Headlines and remembering


How did you feel when you opened your Wilmington News Journal June 29, 1978? Count the years! Forty-five years ago the article proclaimed Jack McCall leaving the Melvin service station and restaurant after 31 years. This means they opened in 1947. They saw many changes in Clinton County.

The first paragraph reads: For 31 years Pauline and Jack McCall have served coffee and lunch, sold groceries, gasoline, and serviced automobiles for those in the Melvin crossroads vicinity. This article will use most of the names found in the article. More problems were solved and plans made while sitting at the counter in McCalls than many of us can remember. Many of the names will dredge up memories of the “local watering hole” and the locals who gathered to talk.

Pauline recalled, “We missed the big snow of ’51 because we were marooned on US 68 ourselves.” Jack added: “And a few years ago when the ice storm struck the county, we were the only ones with electricity. The Deans down the road brought their baby and stayed here.” Mr. McCall also added: “A few years ago we were about ready to leave for Canada and the whole area flooded. We all went across the highway to help ‘Wil’ Fisher move fertilizer.” This demonstrates the attitude of neighbor helping neighbor in small communities. It seems sometimes “we now don’t have times for things like that.”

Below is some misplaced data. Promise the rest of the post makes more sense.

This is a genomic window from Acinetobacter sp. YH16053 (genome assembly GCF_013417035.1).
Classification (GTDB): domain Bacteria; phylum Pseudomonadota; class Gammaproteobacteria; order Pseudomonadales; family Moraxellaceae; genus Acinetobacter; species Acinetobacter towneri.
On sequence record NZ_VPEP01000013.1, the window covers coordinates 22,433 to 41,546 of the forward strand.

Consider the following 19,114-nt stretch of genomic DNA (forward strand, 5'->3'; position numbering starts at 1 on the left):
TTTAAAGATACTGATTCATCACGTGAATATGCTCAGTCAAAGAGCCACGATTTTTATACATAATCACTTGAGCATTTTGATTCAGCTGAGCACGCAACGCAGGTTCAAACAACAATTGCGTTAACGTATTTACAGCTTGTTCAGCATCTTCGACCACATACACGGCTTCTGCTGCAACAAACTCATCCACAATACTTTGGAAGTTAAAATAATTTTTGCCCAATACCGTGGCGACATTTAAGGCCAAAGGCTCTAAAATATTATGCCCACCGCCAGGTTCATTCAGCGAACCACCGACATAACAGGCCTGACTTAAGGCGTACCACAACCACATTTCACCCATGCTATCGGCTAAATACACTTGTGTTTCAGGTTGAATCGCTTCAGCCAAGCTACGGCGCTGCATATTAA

Do you remember any of these names? Chintzy Dabe – his name was Clifford, “Pappy” Bowles was there most every day, Mark and Craig Beam usually came in with Jim Harris and Wayne Ellis.

Pauline states she baked pies every day and the hours were long. She also named Betty Jandes as working there 20 years and Eva Moon for about 16. Georgianna Bernard was “a big help”. Mary and Jay Hull took over management of the business. Do you have any special memories? Do you have a favorite story of that place?

In the News Journal published July 29, 1957 an article headlined Reeseville Celebrates 100 Years of Community Life. Graduates of Reesville High School were being honored. Mrs. Willis Heironimus, a lifelong member of the community, gave some history of the school. Names mentioned in the article were first settlers Absalom and Samuel Reed who came to the area in 1803. The town of Reesville was laid out tore by Moses Reese [Rees] July 11, 1857. Originally it was just called Cross Roads.

Those honored were Cora Morgan and Milton Bernard – class of 1893; Flora Morgan and Mrs. Mayme (Charles) Reeder – class of 1894. Mrs. Printis Spear served as master of ceremonies. An addition to the village was made by David Puckett on December 9, 1866 and another was made by C. Rhonemus in 1874. The first postmaster was J. E. Barr. Jonathon and Henry Ruckers opened a general store and soon Christian Rhonemus added another general store. Robert Taylor was a tailor. The first sawmill was built by William Wilson. Benjamin and James Jarolds built a grist mill in 1861 and later sold it to Henry and A. Bloom. A. Bloom was the grandfather of Raymond Bloom. The first school was established in 1814 and James Ferguson was the teacher.

More presentations of community activity were made by Donavin Woodmansee, Anna Hatfield. Donna Gibson, Mrs. Ora Wical, and Mrs. Herbert Bowermaster. More history of the school was presented by Laura Hinkie. Ada Adams provided music. Linda Woodmansee, Rosalee Smith and Mr. and Mrs. Gordon Roberts also made presentations. Is anyone related to the folks named? Please do not let our history die. Embrace it!

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